In first-round doubles matches today:
   --No. 3 seeds Mike Bryan (Stanford, 1997-98) and Jack Sock of the United States overwhelmed Italians Daniele Bracciali and Marco Cecchinato 6-1, 6-1 in 38 minutes. Bryan and Sock won Wimbledon last month.
   --No. 12 seeds Ben McLachlan (Cal, 2011-14) of Japan and Jan-Lennard Struff of Germany lost to Italians Matteo Berrettini and Andreas Seppi 7-6 (5), 1-6, 6-4.
   --Wild cards Nicole Gibbs (Stanford, 2011-13) and Sabrina Santamaria of the United States defeated Alexa Guarachi of Chile and Vera Lapko of Belarus 6-1, 1-6, 6-1.
   Gibbs and former USC star Santamaria, both former NCAA doubles champions, are scheduled to face No. 2 seeds Timea Babos of Hungary and Kristina Mladenovic of France on Friday.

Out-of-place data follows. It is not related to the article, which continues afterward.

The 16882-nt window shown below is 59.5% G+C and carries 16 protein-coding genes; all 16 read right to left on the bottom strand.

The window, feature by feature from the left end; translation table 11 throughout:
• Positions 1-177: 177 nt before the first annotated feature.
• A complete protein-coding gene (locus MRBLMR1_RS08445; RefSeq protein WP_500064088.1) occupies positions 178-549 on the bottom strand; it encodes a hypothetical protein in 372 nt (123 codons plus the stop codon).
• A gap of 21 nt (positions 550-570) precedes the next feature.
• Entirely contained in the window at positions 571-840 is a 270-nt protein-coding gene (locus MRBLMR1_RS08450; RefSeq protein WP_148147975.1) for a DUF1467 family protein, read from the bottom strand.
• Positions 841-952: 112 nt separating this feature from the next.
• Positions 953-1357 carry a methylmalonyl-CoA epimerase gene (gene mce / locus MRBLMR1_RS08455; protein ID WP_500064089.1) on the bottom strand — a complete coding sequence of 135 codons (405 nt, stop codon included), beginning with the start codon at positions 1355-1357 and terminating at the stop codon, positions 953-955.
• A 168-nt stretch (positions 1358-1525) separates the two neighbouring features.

Babos and Mladenovic won the Australian Open this year and reached the 2014 Wimbledon final.
   --Anna-Lena Groenefeld of Germany and Santiago Gonzalez of Mexico beat Raquel Atawo of Sacramento and Aisam-Ul-Haq Qureshi of Pakistan 6-3, 6-2 in mixed doubles. Atawo and Groenefield are seeded 14th in women's doubles.
   --Raluca Olaru of Romania and Franko Sugor of Croatia downed U.S. wild cards Danielle Collins and Tom Fawcett (Stanford, 2015-18) 3-6, 6-4 [10-3] in mixed doubles.

Wednesday, August 29, 2018

Serena, Venus to meet in third round of U.S. Open

Serena Williams leads her sister Venus 17-12 in their head-to-
head series. Photo by Paul Bauman
   Let the hype begin.
   The Williams sisters will meet for the 30th time on Friday night in the third round of the U.S. Open, the earliest they have faced each other in a Grand Slam tournament in 20 years.
   Serena Williams, seeded 17th after having her first child last Sept. 1, dismissed Carina Witthoeft of Germany 6-2, 6-2 in 67 minutes tonight at 23,771-seat Arthur Ashe Stadium in Flushing Meadows, N.Y.